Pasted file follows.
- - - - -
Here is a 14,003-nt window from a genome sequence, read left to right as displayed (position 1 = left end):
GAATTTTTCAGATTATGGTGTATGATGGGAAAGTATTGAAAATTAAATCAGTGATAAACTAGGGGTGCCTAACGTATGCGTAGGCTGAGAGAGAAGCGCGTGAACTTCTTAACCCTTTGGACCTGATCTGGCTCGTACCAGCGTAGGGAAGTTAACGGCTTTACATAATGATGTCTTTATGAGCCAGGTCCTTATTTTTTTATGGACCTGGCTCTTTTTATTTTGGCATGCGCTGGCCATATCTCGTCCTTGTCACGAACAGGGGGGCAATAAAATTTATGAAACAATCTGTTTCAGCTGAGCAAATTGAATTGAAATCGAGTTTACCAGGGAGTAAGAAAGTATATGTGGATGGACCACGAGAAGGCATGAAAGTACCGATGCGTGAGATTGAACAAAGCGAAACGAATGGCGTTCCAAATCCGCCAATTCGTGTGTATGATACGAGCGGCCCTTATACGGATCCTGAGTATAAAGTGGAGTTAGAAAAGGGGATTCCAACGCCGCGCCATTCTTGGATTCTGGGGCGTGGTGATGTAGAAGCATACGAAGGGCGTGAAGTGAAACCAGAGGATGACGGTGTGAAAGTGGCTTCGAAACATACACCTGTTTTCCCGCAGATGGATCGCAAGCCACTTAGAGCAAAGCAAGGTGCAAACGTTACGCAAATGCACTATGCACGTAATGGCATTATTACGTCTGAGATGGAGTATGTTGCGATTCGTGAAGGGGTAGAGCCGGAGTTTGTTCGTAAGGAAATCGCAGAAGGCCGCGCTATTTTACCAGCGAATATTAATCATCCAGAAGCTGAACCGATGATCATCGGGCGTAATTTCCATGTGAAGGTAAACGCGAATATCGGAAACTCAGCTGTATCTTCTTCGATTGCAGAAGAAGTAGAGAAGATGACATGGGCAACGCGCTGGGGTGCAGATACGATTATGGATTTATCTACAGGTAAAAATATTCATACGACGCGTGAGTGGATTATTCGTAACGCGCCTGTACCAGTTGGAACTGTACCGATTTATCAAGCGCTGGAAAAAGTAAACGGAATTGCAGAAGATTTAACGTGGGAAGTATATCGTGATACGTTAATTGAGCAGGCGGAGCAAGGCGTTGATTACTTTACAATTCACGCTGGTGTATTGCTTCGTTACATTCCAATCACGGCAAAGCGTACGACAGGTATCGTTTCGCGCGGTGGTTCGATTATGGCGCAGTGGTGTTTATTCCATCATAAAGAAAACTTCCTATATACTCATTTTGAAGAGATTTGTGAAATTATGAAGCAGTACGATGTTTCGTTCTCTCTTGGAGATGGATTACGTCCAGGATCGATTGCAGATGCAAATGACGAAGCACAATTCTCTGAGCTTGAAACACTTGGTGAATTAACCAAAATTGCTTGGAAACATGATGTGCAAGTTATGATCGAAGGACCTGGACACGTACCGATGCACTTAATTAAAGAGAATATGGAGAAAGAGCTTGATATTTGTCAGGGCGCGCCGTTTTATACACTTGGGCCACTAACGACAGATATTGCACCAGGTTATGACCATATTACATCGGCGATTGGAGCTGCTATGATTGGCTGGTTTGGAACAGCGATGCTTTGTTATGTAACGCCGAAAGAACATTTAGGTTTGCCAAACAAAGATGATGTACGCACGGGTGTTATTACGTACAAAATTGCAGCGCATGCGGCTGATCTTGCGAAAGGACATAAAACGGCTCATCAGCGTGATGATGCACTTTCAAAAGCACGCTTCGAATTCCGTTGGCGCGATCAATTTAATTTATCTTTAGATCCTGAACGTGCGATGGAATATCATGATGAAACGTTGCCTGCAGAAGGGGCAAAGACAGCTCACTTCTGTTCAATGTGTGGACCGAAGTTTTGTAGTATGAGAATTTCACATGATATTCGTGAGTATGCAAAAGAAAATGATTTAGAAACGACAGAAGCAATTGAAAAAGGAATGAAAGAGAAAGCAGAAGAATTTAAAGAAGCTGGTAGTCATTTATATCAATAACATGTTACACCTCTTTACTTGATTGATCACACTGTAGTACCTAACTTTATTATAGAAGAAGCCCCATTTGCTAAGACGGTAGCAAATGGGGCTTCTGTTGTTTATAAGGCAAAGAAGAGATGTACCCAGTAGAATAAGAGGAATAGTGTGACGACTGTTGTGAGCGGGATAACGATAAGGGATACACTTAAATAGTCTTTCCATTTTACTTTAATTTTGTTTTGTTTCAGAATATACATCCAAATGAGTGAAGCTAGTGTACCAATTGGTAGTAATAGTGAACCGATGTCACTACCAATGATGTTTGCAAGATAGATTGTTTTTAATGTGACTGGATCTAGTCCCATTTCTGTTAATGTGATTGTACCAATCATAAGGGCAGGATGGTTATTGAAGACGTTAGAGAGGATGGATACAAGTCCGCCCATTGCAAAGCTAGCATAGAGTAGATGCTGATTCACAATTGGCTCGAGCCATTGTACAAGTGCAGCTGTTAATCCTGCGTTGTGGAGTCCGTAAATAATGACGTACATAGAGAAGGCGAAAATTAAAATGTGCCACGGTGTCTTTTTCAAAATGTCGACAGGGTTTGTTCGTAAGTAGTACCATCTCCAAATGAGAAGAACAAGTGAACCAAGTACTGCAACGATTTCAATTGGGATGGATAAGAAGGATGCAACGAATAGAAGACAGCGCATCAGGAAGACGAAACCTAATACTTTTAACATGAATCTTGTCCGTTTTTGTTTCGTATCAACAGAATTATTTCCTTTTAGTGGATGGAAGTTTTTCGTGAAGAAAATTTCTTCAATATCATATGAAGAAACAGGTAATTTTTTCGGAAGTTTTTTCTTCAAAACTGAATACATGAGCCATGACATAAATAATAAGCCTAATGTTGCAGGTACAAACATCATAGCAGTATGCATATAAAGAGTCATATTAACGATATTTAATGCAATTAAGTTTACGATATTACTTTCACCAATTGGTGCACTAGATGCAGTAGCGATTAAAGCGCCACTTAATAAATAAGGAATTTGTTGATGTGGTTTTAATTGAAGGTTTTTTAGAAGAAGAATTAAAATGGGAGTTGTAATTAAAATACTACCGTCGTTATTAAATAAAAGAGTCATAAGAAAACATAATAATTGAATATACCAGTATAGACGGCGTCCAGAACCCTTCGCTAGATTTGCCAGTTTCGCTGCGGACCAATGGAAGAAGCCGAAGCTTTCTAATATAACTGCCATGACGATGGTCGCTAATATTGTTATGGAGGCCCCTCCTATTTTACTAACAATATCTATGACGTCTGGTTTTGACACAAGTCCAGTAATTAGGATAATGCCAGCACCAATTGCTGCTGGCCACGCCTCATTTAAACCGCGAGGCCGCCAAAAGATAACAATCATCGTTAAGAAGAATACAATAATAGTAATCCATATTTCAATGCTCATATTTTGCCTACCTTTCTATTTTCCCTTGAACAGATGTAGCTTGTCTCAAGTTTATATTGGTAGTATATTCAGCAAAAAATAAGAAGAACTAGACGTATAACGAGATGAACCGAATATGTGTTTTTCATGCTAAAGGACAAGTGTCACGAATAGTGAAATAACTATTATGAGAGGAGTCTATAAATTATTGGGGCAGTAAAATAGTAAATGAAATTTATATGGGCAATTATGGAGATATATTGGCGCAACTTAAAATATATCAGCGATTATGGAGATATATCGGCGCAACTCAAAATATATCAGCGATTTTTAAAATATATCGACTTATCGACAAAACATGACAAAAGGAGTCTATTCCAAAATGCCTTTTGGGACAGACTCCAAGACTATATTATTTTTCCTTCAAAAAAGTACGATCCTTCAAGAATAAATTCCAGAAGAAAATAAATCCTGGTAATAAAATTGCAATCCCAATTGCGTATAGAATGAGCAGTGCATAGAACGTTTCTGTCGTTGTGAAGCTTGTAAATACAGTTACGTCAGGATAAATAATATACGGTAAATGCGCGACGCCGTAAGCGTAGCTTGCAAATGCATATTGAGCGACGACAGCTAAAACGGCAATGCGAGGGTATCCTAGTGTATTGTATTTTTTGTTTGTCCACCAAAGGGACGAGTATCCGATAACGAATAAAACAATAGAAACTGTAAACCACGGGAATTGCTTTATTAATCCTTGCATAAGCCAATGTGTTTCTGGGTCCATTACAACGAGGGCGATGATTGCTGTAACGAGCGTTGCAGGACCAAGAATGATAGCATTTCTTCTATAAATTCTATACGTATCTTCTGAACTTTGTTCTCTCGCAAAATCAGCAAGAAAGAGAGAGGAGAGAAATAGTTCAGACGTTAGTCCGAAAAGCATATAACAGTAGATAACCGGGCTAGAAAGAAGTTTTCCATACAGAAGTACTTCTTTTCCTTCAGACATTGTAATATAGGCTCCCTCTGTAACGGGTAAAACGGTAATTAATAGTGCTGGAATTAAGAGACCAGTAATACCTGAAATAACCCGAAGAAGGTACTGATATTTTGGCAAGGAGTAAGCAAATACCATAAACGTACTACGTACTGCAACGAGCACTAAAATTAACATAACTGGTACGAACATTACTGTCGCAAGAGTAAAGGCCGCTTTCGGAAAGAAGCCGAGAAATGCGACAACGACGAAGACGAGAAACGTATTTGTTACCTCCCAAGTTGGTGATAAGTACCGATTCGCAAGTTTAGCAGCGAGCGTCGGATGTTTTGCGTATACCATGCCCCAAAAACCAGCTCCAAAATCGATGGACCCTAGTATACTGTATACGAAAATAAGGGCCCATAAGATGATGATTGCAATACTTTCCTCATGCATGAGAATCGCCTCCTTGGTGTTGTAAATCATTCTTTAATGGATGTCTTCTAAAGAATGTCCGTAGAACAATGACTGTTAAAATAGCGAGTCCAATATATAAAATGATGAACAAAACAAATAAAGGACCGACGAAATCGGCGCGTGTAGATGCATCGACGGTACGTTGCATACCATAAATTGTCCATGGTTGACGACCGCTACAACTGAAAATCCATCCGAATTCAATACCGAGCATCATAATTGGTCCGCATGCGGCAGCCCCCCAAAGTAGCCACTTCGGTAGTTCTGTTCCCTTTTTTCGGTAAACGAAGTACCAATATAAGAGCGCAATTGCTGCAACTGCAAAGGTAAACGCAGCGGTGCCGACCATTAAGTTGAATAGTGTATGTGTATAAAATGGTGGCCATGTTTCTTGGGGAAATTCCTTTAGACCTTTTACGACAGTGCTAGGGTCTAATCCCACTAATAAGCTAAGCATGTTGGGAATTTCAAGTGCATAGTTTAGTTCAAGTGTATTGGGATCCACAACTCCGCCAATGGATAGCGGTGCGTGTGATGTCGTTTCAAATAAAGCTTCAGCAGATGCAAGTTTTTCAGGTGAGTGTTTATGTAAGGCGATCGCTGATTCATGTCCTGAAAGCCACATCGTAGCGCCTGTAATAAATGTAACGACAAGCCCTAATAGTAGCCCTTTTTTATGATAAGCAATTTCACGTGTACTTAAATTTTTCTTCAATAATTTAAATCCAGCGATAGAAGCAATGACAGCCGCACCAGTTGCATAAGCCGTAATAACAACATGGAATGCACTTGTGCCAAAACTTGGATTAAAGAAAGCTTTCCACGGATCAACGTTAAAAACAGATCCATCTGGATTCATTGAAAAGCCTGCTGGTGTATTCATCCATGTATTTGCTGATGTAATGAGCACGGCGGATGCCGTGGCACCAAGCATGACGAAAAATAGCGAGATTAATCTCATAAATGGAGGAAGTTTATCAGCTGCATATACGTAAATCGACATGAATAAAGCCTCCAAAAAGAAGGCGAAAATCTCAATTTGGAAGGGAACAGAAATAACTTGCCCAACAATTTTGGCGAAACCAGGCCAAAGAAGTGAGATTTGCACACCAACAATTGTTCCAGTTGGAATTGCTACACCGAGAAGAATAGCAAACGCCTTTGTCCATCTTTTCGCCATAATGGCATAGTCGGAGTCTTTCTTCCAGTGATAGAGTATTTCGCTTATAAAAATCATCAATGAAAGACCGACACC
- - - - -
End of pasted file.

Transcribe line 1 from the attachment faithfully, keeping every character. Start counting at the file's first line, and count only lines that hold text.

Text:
Here is a 14,003-nt window from a genome sequence, read left to right as displayed (position 1 = left end):